To glorify God, just as Jesus did everything to glorify His Father. (Jn 17:1-5)

How then?

Well, we should start by living ‘such good lives among the pagans that, though they accuse [us] of doing wrong, they may see [our] good deeds’ and thus God will be glorified. (1Pe 2:12)

For we are a ‘chosen people, a royal priesthood, a holy nation, God’s special possession.’ (1Pe 2:9)

In summary, I think it comes down to three things:

  1. Faith: having ‘confidence in what we hope for and assurance about what we do not see’ (Heb 11). We rest assured on what Christ has already done for us on the cross.
  2. Hope: ‘let us throw off everything that hinders and the sin that so easily entangles. And let us run the race marked out for us, fixing our eyes on Jesus, the pioneer and perfecter of faith’ (Heb 12). We look forward to what is promised when Christ returns.
  3. Love: ultimately, we must ‘keep on loving one another’ (Heb 13:1). We put into practice what we believe. It’s not enough to say it; we must ‘[do] what it says’ (Jas 1:22).

Jesus commands His disciples to: ‘Love each other as I have loved you’. No small feat when He then goes on to talk about ‘[laying] down one’s life for one’s friends’. (Jn 15:12-13)

Yet we know that this love (which also applies to us) is not restricted to our friends and fellow Christians alone.

That the definition of neighbour is not limited in any way by geography, culture, race etc. In fact, we are explicitly called to ‘love [our] enemies’. (Lk 6:27)

That’s the real challenge. To love in such a way that it hurts: just as Christ loved us. (1Jn 4:7-21)

Fortunately, we don’t have to do this alone. We don’t have to rely on our own strength. We can look to Jesus to ease our ‘burden’. (Mt 11:30, 1Jn 5:3)

For we are the ‘branches’ within the ‘vine’ of Jesus, as he helps us to ‘bear much fruit’. (Jn 15:1-11)

What’s more, we ‘received power when the Holy Spirit [came] upon [us]’ so that we might ‘be [His] witnesses’. (Acts 1:8)  As Paul tells Timothy, God’s Spirit ‘does not make us timid, but gives us power, love and self-discipline’. (2Tim 1:7)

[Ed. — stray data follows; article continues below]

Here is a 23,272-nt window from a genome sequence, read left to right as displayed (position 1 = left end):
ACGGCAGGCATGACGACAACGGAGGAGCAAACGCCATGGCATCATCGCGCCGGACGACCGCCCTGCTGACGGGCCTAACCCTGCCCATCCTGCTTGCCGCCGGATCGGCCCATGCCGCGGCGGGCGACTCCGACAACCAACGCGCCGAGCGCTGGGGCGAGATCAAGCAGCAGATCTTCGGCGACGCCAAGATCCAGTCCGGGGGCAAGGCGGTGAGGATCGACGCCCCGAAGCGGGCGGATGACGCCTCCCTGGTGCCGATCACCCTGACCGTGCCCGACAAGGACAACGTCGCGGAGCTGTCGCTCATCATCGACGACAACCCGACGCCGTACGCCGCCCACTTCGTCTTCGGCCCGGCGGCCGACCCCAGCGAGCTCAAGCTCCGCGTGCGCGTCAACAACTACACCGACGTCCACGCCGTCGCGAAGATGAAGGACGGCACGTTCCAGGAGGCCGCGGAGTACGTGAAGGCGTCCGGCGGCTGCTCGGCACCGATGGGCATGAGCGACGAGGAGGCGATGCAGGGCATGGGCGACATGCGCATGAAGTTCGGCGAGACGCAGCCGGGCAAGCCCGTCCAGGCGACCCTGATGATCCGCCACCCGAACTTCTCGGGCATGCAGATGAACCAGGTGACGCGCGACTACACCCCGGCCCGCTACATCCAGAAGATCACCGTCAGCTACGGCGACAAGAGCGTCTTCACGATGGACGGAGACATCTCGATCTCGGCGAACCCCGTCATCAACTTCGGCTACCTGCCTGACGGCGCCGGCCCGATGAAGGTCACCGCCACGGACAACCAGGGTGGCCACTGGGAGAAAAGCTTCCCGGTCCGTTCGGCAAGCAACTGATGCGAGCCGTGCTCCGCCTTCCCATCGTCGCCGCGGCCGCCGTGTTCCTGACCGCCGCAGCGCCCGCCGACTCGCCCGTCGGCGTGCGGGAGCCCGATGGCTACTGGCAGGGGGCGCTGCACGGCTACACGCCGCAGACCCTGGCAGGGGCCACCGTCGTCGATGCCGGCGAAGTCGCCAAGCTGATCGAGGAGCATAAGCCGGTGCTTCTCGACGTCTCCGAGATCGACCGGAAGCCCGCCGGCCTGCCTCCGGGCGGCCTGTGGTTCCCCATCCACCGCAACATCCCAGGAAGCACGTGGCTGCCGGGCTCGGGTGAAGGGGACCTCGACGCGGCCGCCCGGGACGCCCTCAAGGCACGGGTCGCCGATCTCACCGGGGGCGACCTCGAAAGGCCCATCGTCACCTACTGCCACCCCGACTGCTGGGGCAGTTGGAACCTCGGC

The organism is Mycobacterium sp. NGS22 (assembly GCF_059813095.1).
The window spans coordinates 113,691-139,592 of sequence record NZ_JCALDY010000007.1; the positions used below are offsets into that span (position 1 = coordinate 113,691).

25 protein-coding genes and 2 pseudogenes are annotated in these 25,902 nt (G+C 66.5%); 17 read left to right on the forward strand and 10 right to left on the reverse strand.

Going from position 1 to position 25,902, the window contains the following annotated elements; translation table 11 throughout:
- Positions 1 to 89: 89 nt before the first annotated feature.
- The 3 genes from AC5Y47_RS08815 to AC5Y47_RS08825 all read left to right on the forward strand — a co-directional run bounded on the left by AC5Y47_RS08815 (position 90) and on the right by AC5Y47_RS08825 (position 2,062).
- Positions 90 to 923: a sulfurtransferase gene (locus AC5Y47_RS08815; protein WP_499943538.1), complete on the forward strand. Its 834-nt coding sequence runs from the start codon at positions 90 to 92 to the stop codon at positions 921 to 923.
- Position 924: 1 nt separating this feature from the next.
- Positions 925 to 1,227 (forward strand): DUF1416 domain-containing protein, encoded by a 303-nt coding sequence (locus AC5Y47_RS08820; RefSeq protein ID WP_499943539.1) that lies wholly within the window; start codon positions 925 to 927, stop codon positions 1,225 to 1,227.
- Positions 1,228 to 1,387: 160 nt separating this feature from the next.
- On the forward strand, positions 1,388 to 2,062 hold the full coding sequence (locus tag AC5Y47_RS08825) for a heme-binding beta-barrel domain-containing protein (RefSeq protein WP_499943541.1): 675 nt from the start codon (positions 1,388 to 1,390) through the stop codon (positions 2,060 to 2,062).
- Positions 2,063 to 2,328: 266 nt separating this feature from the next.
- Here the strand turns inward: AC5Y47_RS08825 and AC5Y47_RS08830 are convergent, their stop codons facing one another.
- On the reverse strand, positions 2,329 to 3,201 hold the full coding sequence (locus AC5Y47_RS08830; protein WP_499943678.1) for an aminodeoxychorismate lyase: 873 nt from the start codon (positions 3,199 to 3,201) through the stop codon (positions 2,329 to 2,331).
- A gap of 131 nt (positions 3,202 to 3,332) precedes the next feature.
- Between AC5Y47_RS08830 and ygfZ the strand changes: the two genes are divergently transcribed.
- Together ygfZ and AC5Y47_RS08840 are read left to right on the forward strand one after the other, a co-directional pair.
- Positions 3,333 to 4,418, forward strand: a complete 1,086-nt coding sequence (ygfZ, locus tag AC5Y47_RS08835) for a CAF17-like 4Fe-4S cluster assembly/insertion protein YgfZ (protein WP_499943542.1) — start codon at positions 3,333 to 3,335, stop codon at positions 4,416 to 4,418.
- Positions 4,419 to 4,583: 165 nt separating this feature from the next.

In doing so, we proclaim ‘Christ crucified’ (1Cor 1:23), ‘admonishing and teaching everyone with all wisdom, so that we may present everyone fully mature in Christ’ (Col 1:28).

Kim+

prayer : Heavenly Father, help me to be an effective disciple maker

action : start ‘meeting‘ (Heb 10:25) regularly with several young Christians – studying God’s word & praying together – One-on-One; helping them ‘mature in Christ’ (Col 1:28)

a soft answer turns away wrath

Proverbs 15:1 (ESV)

1 A soft answer turns away wrath,
but a harsh word stirs up anger.

There’s a beautiful contrast here between the soft answer on the one hand and the “harsh word” on the other.

At a very human level we’re often quick to jump to conclusions. Assuming another’s guilt and letting fly with “harsh words” and threats of retribution.

What we need to do is stop. Think. And before we speak take the time to consider all the angles. Weigh up all the arguments. Even put ourselves in their shoes.

Especially since people are generally prone to defensiveness when confronted and accused.

And remember that we too are just as imperfect (John 7:53-8:11).

After all. We are all condemned and thus we all deserve God’s “wrath” (Ephesians 2:3).

Yet, thankfully, Jesus “delivers [believers] from the wrath to come” (1 Thessalonians 1:10).

Kim+

prayer : thank God that I’m not “destined for wrath” but have “obtained salvation” (1 Thessalonians 5:9).

action : practice answering softly